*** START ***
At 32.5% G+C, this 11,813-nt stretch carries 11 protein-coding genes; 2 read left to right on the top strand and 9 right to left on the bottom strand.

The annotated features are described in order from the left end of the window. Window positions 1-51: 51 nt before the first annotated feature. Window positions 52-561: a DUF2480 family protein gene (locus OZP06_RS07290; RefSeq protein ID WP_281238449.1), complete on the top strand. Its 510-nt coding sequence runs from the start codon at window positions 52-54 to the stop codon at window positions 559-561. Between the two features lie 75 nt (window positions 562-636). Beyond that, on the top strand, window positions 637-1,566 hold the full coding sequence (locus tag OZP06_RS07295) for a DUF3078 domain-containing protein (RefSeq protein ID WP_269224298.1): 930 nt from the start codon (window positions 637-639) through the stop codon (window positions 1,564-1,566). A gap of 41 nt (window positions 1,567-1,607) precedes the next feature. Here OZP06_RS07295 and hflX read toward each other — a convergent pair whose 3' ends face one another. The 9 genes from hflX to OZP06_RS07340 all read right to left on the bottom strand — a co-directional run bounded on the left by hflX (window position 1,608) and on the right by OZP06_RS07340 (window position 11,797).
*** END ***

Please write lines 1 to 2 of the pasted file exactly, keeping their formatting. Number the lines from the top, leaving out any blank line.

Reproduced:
At 32.5% G+C, this 11,813-nt stretch carries 11 protein-coding genes; 2 read left to right on the top strand and 9 right to left on the bottom strand.

The annotated features are described in order from the left end of the window. Window positions 1-51: 51 nt before the first annotated feature. Window positions 52-561: a DUF2480 family protein gene (locus OZP06_RS07290; RefSeq protein ID WP_281238449.1), complete on the top strand. Its 510-nt coding sequence runs from the start codon at window positions 52-54 to the stop codon at window positions 559-561. Between the two features lie 75 nt (window positions 562-636). Beyond that, on the top strand, window positions 637-1,566 hold the full coding sequence (locus tag OZP06_RS07295) for a DUF3078 domain-containing protein (RefSeq protein ID WP_269224298.1): 930 nt from the start codon (window positions 637-639) through the stop codon (window positions 1,564-1,566). A gap of 41 nt (window positions 1,567-1,607) precedes the next feature. Here OZP06_RS07295 and hflX read toward each other — a convergent pair whose 3' ends face one another. The 9 genes from hflX to OZP06_RS07340 all read right to left on the bottom strand — a co-directional run bounded on the left by hflX (window position 1,608) and on the right by OZP06_RS07340 (window position 11,797).